I unlocked the door and turned the sign around so that it read “Open,” feeling as I did so the same thrill I experienced every morning. Having my own shop after working for Tracie for four years, as much as I’d loved working with her, was an indescribable high. Now it was all on me. I did the buying, the layout, the planning for sales and special events. And here I was in the big town after helping Tracie grow her business back home. I’d always felt I was meant to come here, and it was going well.
The boutique was exceptional–the business reporters and the people from the Chamber of Commerce had seen that right away. With my gift for choosing just the right Fair Trade goodies and imports and my fashion sense, I was creating something that was drawing customers from all over. It was a huge relief every time somebody actually made a purchase. I was still a little freaked out by my own boldness, but little by little, I was starting to accept the possibility that I was, in fact, damn good at this.
I knew that insecure feeling was a ghost from the past, and it was something I’d learned to deal with in therapy. I knew that a great many people who go on to do quite well later in life were bullied in middle school. Most of my best friends these days hadn’t fit in perfectly back then. We were the square pegs being forced into round holes, the ones who walked around with targets on our backs: the poets and artists and entrepreneurs.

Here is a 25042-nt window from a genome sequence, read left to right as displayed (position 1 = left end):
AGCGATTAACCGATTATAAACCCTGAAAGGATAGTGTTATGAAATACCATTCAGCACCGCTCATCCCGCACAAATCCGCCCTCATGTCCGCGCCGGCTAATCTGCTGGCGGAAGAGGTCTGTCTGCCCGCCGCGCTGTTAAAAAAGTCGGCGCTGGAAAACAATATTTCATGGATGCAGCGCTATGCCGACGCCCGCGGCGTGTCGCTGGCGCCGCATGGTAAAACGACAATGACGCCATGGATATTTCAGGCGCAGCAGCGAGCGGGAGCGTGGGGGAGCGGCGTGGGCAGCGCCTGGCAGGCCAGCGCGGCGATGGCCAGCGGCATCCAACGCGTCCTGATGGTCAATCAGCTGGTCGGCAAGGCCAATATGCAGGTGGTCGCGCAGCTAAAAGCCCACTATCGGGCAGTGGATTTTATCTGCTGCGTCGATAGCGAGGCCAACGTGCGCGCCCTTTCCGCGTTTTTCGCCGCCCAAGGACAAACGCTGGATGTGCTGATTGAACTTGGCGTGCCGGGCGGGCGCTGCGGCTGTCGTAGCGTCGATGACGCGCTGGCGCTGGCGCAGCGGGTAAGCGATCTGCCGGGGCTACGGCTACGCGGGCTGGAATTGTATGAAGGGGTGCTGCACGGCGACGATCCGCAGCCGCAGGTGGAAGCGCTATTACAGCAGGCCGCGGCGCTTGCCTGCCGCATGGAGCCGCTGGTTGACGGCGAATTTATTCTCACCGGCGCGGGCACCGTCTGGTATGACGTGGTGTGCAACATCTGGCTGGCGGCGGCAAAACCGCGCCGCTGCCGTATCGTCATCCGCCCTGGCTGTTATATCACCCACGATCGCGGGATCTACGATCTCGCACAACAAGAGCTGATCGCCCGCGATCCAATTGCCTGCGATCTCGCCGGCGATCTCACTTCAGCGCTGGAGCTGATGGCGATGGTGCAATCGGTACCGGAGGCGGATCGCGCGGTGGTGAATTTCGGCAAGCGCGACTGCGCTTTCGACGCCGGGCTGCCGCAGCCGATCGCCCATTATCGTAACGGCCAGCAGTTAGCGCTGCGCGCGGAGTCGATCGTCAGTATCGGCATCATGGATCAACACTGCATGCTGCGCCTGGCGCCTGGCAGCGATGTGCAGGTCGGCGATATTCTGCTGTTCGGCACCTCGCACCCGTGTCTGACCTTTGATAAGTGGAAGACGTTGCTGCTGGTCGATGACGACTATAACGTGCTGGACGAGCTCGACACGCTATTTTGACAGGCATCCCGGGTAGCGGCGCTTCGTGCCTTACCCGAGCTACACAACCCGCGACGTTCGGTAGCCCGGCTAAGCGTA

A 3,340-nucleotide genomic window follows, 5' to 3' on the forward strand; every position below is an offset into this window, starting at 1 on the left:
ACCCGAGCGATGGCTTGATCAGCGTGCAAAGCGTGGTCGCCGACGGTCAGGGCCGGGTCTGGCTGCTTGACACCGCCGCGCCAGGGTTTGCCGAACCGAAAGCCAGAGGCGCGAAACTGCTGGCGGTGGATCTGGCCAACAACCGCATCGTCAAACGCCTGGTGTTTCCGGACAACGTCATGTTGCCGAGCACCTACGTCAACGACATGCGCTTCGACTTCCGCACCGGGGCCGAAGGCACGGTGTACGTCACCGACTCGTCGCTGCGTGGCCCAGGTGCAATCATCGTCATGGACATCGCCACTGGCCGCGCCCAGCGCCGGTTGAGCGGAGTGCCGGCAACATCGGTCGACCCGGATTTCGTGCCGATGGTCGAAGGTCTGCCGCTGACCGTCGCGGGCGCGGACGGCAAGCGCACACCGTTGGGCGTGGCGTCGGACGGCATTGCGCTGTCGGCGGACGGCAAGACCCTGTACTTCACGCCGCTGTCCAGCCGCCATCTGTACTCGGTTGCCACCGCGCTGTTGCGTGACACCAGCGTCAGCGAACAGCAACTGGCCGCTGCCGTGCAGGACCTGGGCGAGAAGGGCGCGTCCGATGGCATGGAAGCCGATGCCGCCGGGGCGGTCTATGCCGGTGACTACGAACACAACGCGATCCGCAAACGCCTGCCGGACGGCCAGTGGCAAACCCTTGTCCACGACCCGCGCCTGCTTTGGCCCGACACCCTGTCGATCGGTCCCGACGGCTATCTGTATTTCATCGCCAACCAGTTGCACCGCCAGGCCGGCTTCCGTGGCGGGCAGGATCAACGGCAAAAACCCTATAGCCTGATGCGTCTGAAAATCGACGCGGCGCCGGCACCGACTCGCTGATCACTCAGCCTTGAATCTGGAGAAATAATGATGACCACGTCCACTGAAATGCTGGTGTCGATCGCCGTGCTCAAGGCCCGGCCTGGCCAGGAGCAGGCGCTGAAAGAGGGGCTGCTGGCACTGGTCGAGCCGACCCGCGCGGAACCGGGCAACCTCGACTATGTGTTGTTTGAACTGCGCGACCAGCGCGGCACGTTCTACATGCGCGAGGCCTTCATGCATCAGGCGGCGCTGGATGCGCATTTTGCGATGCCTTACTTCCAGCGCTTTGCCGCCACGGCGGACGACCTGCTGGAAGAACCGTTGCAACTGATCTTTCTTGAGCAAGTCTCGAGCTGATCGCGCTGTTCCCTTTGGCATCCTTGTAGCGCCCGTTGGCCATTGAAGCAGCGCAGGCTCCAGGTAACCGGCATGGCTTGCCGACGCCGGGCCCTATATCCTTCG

Not everyone had been as lucky as I’d been. In seventh grade, my parents had realized that all the advice they gave me about being myself and holding my head up wasn’t really going to solve the problem. But the problem wasn’t really me–it was them.
It had escalated quickly. Raven-haired Chelsea Britton had invited me to sit with her at lunch, and I had said no thanks. I hadn’t meant anything wrong by it. I had a project I was working on, and I intended to keep reading through lunch period, that was all. It wasn’t until I happened to glance up from my library book on fashion design and happened to see Chelsea pointing at me that I realized there might be more to it.